Author: Tulis McCall

Soundwaves

BY ALICE KLUGHERZ “SOUNDWAVES: The Passion of Noor Inayat Khan” covers a lot of historical territory. Born into a spiritual and musical family, Noor Inayat Khan was known as the “spy who could not lie”. Noor worked for the British government as an SOE (Special Operations Executive) during World War two. She was sent to France to help the resistance during the Nazi occupation under the code name of Madeleine. As an SOE agent, she became the first female radio operator to be sent from Britain into occupied France. She was born in Russia in 1914 to a spiritual and musical family. Her father, Inayat Khan, was famous both as a musician and Muslim Sufi mystic. He came to the west as a musician and went on to teach Universal Sufism. Noor’s mother was an American. The actress, Soraya Broukhim, is as close as we’ll come to the real Noor Inayat Khan. I felt like I was getting the rare privilege of getting to know this incredible woman through Ms Broukhim and the rest of the cast. She not only looks like the pictures of Noor Inayat Khan, she portrays the passion and innocence that makes us hang on her every word. The play is one part Merchant Ivory and three parts docu-drama – only pared down and more gutsy. The music, created and performed by Maitreya and Neil...

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The A-is-for-Abortion Play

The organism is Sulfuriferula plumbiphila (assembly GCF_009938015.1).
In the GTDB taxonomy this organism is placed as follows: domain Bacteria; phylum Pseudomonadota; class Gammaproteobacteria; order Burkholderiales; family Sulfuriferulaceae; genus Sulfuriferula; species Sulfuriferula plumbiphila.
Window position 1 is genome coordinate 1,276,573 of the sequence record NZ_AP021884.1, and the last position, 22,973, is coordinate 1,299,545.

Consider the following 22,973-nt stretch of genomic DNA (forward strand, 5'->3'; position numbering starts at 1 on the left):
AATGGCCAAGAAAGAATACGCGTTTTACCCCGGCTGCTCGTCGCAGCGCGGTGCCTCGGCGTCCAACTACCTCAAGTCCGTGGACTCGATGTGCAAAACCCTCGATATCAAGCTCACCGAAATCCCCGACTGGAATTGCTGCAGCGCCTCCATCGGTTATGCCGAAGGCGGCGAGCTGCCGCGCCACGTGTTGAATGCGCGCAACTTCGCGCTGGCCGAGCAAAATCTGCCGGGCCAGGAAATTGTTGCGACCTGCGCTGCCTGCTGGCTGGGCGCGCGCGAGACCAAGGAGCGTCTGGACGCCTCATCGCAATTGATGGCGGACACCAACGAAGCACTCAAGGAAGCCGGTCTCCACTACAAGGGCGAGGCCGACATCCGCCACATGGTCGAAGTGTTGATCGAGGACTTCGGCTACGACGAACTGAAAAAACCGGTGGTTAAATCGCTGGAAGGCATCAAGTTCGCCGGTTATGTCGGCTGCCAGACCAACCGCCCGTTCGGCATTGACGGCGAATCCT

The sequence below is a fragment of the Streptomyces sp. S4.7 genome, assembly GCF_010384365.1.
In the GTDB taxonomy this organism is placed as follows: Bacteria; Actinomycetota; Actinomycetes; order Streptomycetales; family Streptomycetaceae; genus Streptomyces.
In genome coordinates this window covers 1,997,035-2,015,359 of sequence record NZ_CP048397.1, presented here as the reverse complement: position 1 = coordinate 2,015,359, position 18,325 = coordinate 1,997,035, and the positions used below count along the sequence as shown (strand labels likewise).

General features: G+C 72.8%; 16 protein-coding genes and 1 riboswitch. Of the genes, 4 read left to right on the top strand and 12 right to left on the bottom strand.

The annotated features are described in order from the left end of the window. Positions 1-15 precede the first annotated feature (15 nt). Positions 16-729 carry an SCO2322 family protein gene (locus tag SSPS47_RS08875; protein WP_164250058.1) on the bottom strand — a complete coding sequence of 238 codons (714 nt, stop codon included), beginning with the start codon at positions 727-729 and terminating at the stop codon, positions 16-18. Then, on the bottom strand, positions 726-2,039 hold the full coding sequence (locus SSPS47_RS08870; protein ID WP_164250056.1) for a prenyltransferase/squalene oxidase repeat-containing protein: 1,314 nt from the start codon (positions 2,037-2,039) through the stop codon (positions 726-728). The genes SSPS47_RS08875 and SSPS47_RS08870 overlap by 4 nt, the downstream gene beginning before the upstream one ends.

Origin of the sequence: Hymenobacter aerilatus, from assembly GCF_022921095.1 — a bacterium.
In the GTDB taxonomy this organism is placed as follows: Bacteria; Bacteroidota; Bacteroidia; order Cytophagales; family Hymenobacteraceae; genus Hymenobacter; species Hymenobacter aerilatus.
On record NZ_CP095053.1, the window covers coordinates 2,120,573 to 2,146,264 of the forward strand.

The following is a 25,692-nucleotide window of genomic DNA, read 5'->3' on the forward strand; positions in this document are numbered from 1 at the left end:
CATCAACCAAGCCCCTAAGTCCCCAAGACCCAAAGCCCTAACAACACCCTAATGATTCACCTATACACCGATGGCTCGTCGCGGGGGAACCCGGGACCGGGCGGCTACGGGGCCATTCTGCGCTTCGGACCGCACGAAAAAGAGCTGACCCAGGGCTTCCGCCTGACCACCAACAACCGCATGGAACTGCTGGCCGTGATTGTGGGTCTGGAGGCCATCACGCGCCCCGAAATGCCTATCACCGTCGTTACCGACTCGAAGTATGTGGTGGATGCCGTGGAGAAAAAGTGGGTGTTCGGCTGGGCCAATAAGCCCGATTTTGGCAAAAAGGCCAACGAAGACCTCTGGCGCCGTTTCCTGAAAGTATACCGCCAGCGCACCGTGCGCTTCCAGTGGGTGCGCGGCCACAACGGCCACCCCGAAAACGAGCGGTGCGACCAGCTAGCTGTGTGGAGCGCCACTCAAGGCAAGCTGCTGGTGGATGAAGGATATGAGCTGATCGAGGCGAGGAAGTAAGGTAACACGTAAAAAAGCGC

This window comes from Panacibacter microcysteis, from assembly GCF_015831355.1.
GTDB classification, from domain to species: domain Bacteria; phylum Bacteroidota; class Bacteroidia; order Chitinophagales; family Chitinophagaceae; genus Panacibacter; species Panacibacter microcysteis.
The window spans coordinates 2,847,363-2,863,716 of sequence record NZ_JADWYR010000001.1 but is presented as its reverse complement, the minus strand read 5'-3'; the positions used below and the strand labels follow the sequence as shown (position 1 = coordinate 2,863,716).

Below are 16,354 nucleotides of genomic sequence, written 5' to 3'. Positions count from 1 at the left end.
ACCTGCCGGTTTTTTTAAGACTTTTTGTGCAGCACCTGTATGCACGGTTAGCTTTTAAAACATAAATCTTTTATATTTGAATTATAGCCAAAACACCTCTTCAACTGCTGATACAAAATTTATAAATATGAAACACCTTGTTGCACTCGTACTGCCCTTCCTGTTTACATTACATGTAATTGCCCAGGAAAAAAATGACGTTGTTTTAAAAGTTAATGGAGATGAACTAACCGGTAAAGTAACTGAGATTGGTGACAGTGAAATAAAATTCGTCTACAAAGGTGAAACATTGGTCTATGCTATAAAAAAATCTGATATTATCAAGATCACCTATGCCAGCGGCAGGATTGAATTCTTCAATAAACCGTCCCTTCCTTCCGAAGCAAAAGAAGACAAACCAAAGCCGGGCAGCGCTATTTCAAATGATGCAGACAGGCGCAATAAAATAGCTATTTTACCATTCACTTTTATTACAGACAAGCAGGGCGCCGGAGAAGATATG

BY KATHLEEN CAMPION The NY International Fringe Festival is nothing if not ambitious – 185 shows in 17 days – playing to a demanding New York audience in August? Are you crazy? That said, watching theatre stripped down to basic elements – blank stage, minimal set and props, simple lighting and effects, leaves us with just the words and the actors. At the Robert Moss Theater on Lafayette “The A-is-for-Abortion Play” relies on four young women sharing stories of how they felt as each realized an unwelcome pregnancy and each decided to abort. Our guide is Alexa (Candace Bryant), a flawless beauty, whose decision to abort is so personal we never know why she decides to do it. We don’t know about the man. We don’t know about her family. Bryant is beguiling but a bit chilly. Bethany (Jen Harris) is warm, and a little shamed, but certain about her choices. We like her, we get her. Harris plays her like a woman but I fear she is written like a Black woman. Clarissa (Julissa Roman) like Bethany, is written too much to stereotype. Clarissa is Hispanic, and Roman, who is Peruvian, is well cast. I kept wishing each was given more to do. That said, the production is a series of quick takes, so perhaps there’s not a lot of room for character development. The magic creature –...